Mason and Richard Peck to Talk Learning, Life on Mars at Arizona Science Center

Phoenix Mayor Greg Stanton, a NASA scientist, a writer, and a children’s rights advocate walk into the Arizona Science Center. This isn’t a joke, it’s what’s going to happen on Wednesday, May 27.

Mayor Stanton, who has been a staunch supporter of bringing bioscience industry to the metro Phoenix area, will provide a special address at the event. Titled “From Science Fiction To Science Fact,” the evening will feature a conversation with renowned sci-fi author Richard E. Peck and his son, former NASA Chief Technologist Mason Peck. The discussion will be moderated by children’s author and advocate R. Bradley Snyder, who currently serves as executive director for the Dion Initiative For Child Well-Being and Bullying Prevention, a sponsor of the event. Snyder is now Richard Peck's son-in-law, but became familiar with the author as a student at Arizona State University, prior to making the acquaintance of his daughter. 

Richard Peck started reading science fiction works as a child. "I enjoyed the imagination of it," he says, "because I was a little bit of a nerd as a kid — and might still be. It’s literature for people who want to see imagination applied to every day life. Sci-fi creates something new out of the old."

Despite his skill as a writer, Peck never wrote works of this genre until the 1970s, when he was teaching the country's first accredited class in science fiction literature at Temple University. He challenged his students to write their own stories based on a prompt; of the 20 people in the class, only one (in addition to Peck himself) completed the assignment. "I was stuck with a story and didn’t know what to do with it, so I sent it to a magazine and offered to send [the student's] story as well. I had sold magazine articles before, but that was my first fiction. That year I sold my first novel as well. So what it came down to is that there were people who wanted to read the stories that I wanted to tell." Peck has now published 11 books, as well as plays, short stories, two short films, and two network television scripts.

Mason Peck was a teenager in the 1970s, right at the height of his father's career. He currently serves as director of Cornell University's Space Systems Design Studio and is an associate professor in Mechanical and Aerospace Engineering at the school. Of his son's interest in science, Richard Peck says, "My son is a good example of someone who began a hobby or interest because it was fun, and it developed into a great career. My son was Chief Technologist at NASA, but he might not have ended up there if he hadn’t also been a sci-fi fan."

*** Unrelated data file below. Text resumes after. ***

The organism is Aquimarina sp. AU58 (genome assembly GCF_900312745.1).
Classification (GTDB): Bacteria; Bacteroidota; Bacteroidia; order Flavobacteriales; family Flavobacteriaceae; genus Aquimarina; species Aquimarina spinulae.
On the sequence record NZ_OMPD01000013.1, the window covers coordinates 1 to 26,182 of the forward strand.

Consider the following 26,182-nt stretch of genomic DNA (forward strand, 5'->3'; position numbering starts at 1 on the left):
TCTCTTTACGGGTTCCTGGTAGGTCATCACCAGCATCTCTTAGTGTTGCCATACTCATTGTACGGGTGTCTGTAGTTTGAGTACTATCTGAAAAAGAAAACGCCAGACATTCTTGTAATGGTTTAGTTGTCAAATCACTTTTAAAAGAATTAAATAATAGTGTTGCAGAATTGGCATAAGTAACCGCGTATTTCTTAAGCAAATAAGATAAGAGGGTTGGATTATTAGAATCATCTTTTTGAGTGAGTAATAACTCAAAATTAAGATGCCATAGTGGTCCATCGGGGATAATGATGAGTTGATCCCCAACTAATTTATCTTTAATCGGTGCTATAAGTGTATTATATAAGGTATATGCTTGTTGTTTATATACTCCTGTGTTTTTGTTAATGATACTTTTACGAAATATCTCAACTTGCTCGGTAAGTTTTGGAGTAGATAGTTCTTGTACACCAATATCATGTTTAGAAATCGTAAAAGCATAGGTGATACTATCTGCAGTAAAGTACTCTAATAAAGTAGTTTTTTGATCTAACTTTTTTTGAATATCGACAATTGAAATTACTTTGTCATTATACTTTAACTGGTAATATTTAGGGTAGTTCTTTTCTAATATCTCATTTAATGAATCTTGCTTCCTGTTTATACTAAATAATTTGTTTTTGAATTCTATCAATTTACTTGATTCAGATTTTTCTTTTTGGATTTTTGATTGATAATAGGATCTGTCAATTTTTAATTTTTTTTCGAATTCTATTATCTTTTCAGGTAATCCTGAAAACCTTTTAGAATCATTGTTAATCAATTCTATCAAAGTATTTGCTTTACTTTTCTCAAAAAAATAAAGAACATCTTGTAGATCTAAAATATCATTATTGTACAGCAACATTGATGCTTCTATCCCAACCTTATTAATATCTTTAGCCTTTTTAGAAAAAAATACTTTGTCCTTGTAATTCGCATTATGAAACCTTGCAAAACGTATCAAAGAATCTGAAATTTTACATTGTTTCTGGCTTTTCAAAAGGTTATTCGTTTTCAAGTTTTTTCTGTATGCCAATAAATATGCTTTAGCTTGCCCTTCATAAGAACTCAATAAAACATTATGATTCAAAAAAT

The Peck family's connection to Snyder inspired them to participate in this moderated conversation. To quote Richard Peck,  "One of the things Brad has been engaged in since he was a teenager is working with homeless kids or kids having problems. I’ve always admired him for what he [does]. I’ve watched him do a number of significant things for young people – establishing a website and phone number for runaways, supporting kids who are otherwise having troubles. Recently he’s been publishing books that are intended to explain adult interests to young people. [Snyder] recognized that children's interests can lead them to significant careers. He’s interested in inspiring kids to follow their hearts, interests, and imagination, and to see where it leads them. If we can make education more interesting to kids, they’ll stay with it." 

The Dion Initiative (which is affiliated with ASU) was founded by local attorney Nicole Stanton, who's married to Mayor Stanton, and named for her late brother, Dion France, who was a victim of bullying as a child. The initiative performs research into how various social and environmental factors impact child safety, wellness, and learning.

“From Science Fiction to Science Fact” will explore the relationship between Richard Peck’s science fiction works of the 1970s and his son’s future career in aerospace engineering. The conversation will also examine how the arts and popular culture can be used to inspire learning in young people. Rumor has it they’ll also touch on the ever-sexy subject of what it would take for humans to inhabit Mars.

Tickets to From Science Fiction to Science Fact event cost $7 and are available at Arizona Science Center's website.

Editor's note: This post hast been edited from its original version.

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Zaida Dedolph
Contact: Zaida Dedolph